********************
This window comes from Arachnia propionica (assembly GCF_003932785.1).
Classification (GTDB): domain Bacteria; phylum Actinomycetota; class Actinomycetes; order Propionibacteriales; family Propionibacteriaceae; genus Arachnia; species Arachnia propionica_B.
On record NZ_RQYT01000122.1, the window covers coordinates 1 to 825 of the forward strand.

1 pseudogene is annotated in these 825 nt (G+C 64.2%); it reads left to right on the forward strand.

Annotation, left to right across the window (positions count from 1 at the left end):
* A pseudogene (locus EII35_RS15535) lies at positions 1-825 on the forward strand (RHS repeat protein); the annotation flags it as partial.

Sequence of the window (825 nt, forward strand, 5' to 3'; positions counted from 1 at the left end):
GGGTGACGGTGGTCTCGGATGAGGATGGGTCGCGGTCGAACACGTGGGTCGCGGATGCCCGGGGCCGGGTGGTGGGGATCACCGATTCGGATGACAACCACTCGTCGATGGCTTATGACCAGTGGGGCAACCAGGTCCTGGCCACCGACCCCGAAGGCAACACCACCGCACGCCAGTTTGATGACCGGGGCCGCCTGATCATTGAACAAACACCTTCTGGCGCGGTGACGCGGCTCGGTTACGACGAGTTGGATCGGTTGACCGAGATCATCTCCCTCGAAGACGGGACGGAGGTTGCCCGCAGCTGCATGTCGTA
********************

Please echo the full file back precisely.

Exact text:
This window comes from Arachnia propionica (assembly GCF_003932785.1).
Classification (GTDB): domain Bacteria; phylum Actinomycetota; class Actinomycetes; order Propionibacteriales; family Propionibacteriaceae; genus Arachnia; species Arachnia propionica_B.
On record NZ_RQYT01000122.1, the window covers coordinates 1 to 825 of the forward strand.

1 pseudogene is annotated in these 825 nt (G+C 64.2%); it reads left to right on the forward strand.

Annotation, left to right across the window (positions count from 1 at the left end):
* A pseudogene (locus EII35_RS15535) lies at positions 1-825 on the forward strand (RHS repeat protein); the annotation flags it as partial.

Sequence of the window (825 nt, forward strand, 5' to 3'; positions counted from 1 at the left end):
GGGTGACGGTGGTCTCGGATGAGGATGGGTCGCGGTCGAACACGTGGGTCGCGGATGCCCGGGGCCGGGTGGTGGGGATCACCGATTCGGATGACAACCACTCGTCGATGGCTTATGACCAGTGGGGCAACCAGGTCCTGGCCACCGACCCCGAAGGCAACACCACCGCACGCCAGTTTGATGACCGGGGCCGCCTGATCATTGAACAAACACCTTCTGGCGCGGTGACGCGGCTCGGTTACGACGAGTTGGATCGGTTGACCGAGATCATCTCCCTCGAAGACGGGACGGAGGTTGCCCGCAGCTGCATGTCGTA